2) excluding the use of tilt shift lenses, do you find the Photoshop drag corner to be quite effective (I assume so since you do it)

                3) your suggestion above sounds quite good: because I assume by definition tilt shift is tripod mounted, manual focus and other “sacrifices” is not an issue. Therefore older/legacy lenses maybe completely appropriate with very little drawback versus current offerings. Is that true?

                • Yes, I was going to ask that too. Obviously the software correction comes at some cost – and an unnatural perspective can be one of them – but used within sensible limits it delivers what I would consider professional standard results. It’s like distortion correction – it doesn’t come for free, especially in terms of its impact on the corners – but it’s still very good, provided the distortion wasn’t massive. Presumably you don’t have a principled objection to it?


                  • No, no objection so long as you don’t see the degradation I’m image quality or feel the proportions are off (which they will be if one dimension is stretched but not the other).

                • It’s effective if your effective height doesn’t matter and your output isn’t going to be compromised by the interpolation. For anything more than a minor – say 10% – correction, I’d prefer a tilt shift.

  3. Kristian Wannebo says:

    A great collection.
    And a great Sequence.
    But I felt better after viewing it the other way around, last to first!

    I agree on nr. 11 , and it stands out, like a “,” , as does the Full Stop, nr.20 .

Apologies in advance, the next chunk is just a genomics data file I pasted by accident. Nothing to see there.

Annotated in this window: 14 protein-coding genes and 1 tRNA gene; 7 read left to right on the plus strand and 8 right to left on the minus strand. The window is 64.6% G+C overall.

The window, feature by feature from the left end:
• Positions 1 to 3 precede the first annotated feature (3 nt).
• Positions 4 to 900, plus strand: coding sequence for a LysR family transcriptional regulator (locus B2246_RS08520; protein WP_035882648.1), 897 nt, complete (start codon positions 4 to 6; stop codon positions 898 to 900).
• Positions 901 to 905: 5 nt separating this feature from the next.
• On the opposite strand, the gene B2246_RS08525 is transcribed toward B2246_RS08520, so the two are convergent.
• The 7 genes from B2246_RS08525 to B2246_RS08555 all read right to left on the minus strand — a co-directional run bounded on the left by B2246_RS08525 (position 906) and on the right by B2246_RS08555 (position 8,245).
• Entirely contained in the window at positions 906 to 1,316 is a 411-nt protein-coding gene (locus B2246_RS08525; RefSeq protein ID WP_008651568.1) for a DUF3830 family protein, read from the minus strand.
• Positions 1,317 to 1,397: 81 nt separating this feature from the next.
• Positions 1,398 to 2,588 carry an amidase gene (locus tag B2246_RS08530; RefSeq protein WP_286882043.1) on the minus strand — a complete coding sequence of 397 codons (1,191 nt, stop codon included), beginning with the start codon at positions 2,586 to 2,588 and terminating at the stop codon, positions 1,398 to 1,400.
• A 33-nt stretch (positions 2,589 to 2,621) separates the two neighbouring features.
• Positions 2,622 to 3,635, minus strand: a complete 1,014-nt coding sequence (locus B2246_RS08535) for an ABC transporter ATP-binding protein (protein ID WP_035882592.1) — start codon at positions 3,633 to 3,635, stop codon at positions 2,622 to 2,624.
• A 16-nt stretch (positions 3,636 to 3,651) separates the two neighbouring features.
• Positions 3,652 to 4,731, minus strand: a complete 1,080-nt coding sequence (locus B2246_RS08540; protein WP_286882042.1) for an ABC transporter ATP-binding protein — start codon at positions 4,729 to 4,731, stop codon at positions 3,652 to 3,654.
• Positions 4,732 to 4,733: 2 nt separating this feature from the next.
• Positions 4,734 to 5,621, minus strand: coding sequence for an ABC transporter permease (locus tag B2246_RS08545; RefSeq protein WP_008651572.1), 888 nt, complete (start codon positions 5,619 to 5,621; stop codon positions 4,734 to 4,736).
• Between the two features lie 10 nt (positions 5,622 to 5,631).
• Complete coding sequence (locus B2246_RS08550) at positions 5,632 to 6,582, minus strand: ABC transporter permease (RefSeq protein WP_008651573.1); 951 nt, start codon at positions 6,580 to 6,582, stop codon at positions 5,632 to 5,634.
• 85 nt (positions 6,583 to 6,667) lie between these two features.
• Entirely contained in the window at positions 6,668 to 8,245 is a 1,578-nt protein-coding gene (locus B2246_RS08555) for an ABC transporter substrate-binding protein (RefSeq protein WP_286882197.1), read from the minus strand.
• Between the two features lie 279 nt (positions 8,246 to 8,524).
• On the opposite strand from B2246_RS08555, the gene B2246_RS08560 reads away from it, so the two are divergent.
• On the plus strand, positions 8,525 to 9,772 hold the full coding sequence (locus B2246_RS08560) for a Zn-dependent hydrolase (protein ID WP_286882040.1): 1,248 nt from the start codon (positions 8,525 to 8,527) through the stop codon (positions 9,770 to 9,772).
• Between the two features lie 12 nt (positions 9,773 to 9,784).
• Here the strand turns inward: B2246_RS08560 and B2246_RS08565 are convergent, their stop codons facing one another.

4. Wolfgang T says:

    Thank you for showing us how ugly and cold the world is going on! People have kitchens like Sugery Rooms.
    I have seen thousands of pictures like that. They don´t meat my Heart.
    But composition and processing is top!!

  5. 4, 11 , 17 and onwards … made my day 🙂

  6. Can’t decide between 18 and 19 . . . truly stunning . . . does make me all the more grateful for living in a cottage by the sea though ; )

  7. 11 goes to 11 for me! 🙂 I’m always amazed when I’m in Walt Disney Concert Hall (designed by Frank Gehry) at how many interesting, accidental ways you can find the lines and shapes interacting with each other in all sorts of really interesting ways. I can’t imagine how he planned this all out, and just decided he was a genius.

    • Haha, thanks Andre! I too think he was a visual genius, though the internal spaces aren’t that usable 😛

      • Martin Fritter says:

        Interesting. I’d heard that the Disney Hall was an outstanding venue with both excellent sight-lines and acoustics. Regarding this set, I find the 18 and 19 especially compelling: inhuman and dystopian spaces revealed for what they are.

        • I’m sure it is – I meant the total internal volume vs actual usable floor space…

        • WDCH has really great acoustics and sightlines. There are actually bad seats for acoustics, but they tend to be in the nosebleed sections on the sides. The impractical space thing is a real thing: there are so many nooks and crannies that are unusable, but it does look cool! 🙂

          The seats are also quite cramped, but I think that’s because they wanted to have more seats so they could sell more tickets. It turns out no one knows how to make a good concert hall that’s larger than 2000 seats, so they make the seats smaller and more crowded. :/

  8. You’re increadible with metal. I also love 19